Though it seems all feminine, fabulous tulle, the fashion universe can be as much a man’s world as any other profession. In 2008’s documentary The Last Emperor, Valentino Garavani, one of the 20th century’s archetypical designers, struts around imperiously in a shiny suit. Roaming his atelier, tanned and fresh from his yachting trips and visits to French mansions with Gwenyth Paltrow, he sketches pretty pink dresses and nitpicks misplaced sequins while a staff of modestly dressed little old ladies work tirelessly to do the actual labor of sewing and stitching the designs. It’s a typical scene—a man dictating the length (and morality) of hemlines and cleavage or how painstakingly tall a woman’s heel will climb while women are left to do the job of actually making those styles work, whether they’re squeezing into tight waists or pinning taffeta until their fingers bleed.
Even with a dearth of women designing for women, it’s even rarer to find Valentino’s analog, a woman designing for a man. And who’s to say women shouldn’t have some say in the way men dress? In the past decade or so, men’s high fashion has taken on an increasingly important role in the style business. Once an addendum to women’s shows, they are now a pageant all their own. About a billion blogs have sprung up dedicated to the study of denim quality and Vibram-soled workboots. So much of this new interest, though, has focused on clothes that are traditionally, narrowly masculine, new brands making updates of old-fashioned workwear and old brands succeeding by returning to their roots, reissuing the sunglasses that Steve McQueen wore or the overalls that cowboys wore to rustle steer. Men’s fashion in 2011 sells the image of the hardworking American male, even while so many of those hardworking textile jobs have been shipped overseas for cheaper labor. Nostalgia is almost never honest.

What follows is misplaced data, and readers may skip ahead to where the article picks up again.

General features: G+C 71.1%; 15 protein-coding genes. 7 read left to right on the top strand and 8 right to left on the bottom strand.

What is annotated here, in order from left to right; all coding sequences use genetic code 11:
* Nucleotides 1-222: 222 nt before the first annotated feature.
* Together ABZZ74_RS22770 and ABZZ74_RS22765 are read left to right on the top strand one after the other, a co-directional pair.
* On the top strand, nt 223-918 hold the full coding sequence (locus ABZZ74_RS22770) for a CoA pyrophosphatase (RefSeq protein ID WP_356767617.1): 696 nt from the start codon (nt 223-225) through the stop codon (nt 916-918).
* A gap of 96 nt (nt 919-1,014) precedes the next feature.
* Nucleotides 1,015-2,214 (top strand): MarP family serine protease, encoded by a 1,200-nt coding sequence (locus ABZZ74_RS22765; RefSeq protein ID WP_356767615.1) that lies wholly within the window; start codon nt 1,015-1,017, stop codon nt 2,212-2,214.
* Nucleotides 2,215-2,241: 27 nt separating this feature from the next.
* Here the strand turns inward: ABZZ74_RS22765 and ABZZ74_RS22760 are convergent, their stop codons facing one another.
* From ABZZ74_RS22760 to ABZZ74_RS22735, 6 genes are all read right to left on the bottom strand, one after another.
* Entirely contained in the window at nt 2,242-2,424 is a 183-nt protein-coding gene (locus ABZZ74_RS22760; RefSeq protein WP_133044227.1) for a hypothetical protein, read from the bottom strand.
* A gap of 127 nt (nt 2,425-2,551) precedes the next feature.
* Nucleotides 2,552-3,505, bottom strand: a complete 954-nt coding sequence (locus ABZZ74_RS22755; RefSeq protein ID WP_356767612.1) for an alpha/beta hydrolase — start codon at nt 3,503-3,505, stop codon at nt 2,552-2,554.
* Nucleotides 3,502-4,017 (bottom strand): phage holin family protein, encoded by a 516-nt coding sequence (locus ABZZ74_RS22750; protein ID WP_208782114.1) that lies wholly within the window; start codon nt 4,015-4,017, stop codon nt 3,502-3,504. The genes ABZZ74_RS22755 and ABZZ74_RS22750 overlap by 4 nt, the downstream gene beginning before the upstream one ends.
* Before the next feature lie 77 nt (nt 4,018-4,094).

In sharp contrast to the harsh realities of fashion, we were very excited to find four women from around the world whose current fantasies for men have nothing to do with cattle-ranching. The princely caftans and delicate silk scarves in Siriorn Teankaprasith’s line, Painkiller, from Thailand possess more soft pride than hard-edged toughness. Y’OH’s Kara Messina has turned classic streetwear on its head with wildly colorful, vibrant African prints she finds around London fabric stores. Oslo-based Camilla Bruerberg makes shredded, see-through sweaters and neon accessories that show what an androgynous, mutant future might look like. And New York’s Lizzie Owens’ Highland guy loafs around with stoners and hacky-sack players more than Alpha-dogs. Interviewing these four designers, we uncovered plenty of ideas about what it means to dress a man, and be a woman, in the 21st century.